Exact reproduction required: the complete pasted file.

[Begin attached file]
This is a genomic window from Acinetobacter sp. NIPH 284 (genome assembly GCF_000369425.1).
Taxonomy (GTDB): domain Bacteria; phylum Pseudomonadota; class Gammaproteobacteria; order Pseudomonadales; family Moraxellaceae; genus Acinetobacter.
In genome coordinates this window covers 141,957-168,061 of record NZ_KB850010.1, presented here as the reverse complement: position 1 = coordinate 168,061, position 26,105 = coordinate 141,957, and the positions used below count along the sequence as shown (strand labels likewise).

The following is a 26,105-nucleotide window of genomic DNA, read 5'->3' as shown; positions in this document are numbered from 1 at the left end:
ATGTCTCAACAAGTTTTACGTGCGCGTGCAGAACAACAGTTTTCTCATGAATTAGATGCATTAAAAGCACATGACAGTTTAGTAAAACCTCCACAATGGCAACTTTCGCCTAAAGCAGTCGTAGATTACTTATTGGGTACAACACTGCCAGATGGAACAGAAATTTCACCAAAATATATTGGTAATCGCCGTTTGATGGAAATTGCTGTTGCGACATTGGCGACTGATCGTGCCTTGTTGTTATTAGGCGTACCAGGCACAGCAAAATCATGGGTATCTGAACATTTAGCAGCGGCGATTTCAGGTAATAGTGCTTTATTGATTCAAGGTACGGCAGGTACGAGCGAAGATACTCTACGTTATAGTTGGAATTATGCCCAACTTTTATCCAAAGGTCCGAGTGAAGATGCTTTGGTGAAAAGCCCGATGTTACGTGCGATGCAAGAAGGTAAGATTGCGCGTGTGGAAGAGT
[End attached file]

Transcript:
This is a genomic window from Acinetobacter sp. NIPH 284 (genome assembly GCF_000369425.1).
Taxonomy (GTDB): domain Bacteria; phylum Pseudomonadota; class Gammaproteobacteria; order Pseudomonadales; family Moraxellaceae; genus Acinetobacter.
In genome coordinates this window covers 141,957-168,061 of record NZ_KB850010.1, presented here as the reverse complement: position 1 = coordinate 168,061, position 26,105 = coordinate 141,957, and the positions used below count along the sequence as shown (strand labels likewise).

The following is a 26,105-nucleotide window of genomic DNA, read 5'->3' as shown; positions in this document are numbered from 1 at the left end:
ATGTCTCAACAAGTTTTACGTGCGCGTGCAGAACAACAGTTTTCTCATGAATTAGATGCATTAAAAGCACATGACAGTTTAGTAAAACCTCCACAATGGCAACTTTCGCCTAAAGCAGTCGTAGATTACTTATTGGGTACAACACTGCCAGATGGAACAGAAATTTCACCAAAATATATTGGTAATCGCCGTTTGATGGAAATTGCTGTTGCGACATTGGCGACTGATCGTGCCTTGTTGTTATTAGGCGTACCAGGCACAGCAAAATCATGGGTATCTGAACATTTAGCAGCGGCGATTTCAGGTAATAGTGCTTTATTGATTCAAGGTACGGCAGGTACGAGCGAAGATACTCTACGTTATAGTTGGAATTATGCCCAACTTTTATCCAAAGGTCCGAGTGAAGATGCTTTGGTGAAAAGCCCGATGTTACGTGCGATGCAAGAAGGTAAGATTGCGCGTGTGGAAGAGT